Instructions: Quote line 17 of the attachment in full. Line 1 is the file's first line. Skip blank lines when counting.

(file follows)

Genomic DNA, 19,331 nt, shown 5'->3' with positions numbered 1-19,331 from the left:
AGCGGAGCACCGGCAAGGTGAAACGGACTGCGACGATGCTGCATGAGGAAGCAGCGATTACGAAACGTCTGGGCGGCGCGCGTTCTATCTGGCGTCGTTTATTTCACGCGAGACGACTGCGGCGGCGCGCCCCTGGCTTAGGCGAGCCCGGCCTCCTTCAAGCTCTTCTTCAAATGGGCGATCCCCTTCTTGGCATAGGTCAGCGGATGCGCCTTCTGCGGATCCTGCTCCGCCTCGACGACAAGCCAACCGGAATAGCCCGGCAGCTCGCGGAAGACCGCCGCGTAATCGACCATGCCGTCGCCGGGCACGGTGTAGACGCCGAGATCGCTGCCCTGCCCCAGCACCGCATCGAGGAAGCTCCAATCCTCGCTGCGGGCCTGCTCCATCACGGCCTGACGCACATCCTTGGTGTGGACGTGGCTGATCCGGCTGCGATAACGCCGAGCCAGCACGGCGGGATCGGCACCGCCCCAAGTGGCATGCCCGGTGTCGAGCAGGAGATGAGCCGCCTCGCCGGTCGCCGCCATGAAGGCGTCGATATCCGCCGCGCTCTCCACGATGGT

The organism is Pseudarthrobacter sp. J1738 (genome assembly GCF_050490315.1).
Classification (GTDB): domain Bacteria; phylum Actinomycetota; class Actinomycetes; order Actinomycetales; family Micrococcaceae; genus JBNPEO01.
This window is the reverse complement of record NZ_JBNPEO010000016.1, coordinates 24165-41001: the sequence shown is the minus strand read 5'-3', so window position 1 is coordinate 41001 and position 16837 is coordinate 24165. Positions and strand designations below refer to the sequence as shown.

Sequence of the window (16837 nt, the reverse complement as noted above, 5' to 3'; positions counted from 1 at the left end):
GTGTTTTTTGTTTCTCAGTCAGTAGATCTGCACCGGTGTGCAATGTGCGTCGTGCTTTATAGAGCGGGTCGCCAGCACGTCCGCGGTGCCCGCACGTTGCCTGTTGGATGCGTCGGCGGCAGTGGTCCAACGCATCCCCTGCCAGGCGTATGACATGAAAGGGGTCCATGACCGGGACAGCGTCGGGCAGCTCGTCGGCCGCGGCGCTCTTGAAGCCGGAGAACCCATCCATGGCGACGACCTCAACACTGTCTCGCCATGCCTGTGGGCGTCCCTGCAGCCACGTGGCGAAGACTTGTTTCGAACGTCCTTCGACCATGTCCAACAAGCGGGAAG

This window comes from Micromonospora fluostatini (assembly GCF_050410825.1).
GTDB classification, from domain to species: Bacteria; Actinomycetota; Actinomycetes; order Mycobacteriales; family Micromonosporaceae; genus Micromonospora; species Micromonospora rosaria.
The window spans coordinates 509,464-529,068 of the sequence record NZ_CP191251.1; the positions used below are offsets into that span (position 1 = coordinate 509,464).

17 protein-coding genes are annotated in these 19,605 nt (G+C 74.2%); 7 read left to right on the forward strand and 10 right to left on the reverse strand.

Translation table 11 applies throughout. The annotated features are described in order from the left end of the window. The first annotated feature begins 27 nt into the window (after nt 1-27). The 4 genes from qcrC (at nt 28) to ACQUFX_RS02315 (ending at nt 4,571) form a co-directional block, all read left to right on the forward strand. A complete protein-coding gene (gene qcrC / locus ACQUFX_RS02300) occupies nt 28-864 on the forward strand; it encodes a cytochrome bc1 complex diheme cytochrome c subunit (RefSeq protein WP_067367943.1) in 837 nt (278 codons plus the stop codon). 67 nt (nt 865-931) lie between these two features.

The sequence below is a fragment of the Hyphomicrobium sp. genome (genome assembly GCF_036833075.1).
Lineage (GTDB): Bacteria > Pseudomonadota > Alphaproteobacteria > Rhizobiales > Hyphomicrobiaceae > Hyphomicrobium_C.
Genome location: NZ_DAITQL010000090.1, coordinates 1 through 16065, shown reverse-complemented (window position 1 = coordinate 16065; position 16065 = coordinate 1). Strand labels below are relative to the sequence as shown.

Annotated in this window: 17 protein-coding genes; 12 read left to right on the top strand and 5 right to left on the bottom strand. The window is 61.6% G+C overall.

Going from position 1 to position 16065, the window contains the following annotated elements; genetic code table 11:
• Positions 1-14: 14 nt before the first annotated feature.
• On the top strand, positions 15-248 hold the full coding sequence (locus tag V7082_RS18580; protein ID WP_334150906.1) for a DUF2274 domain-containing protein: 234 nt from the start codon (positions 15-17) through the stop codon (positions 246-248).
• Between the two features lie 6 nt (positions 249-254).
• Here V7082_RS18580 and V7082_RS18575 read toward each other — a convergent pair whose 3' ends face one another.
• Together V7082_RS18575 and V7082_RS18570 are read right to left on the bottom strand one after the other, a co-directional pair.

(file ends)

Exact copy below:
Going from position 1 to position 16065, the window contains the following annotated elements; genetic code table 11: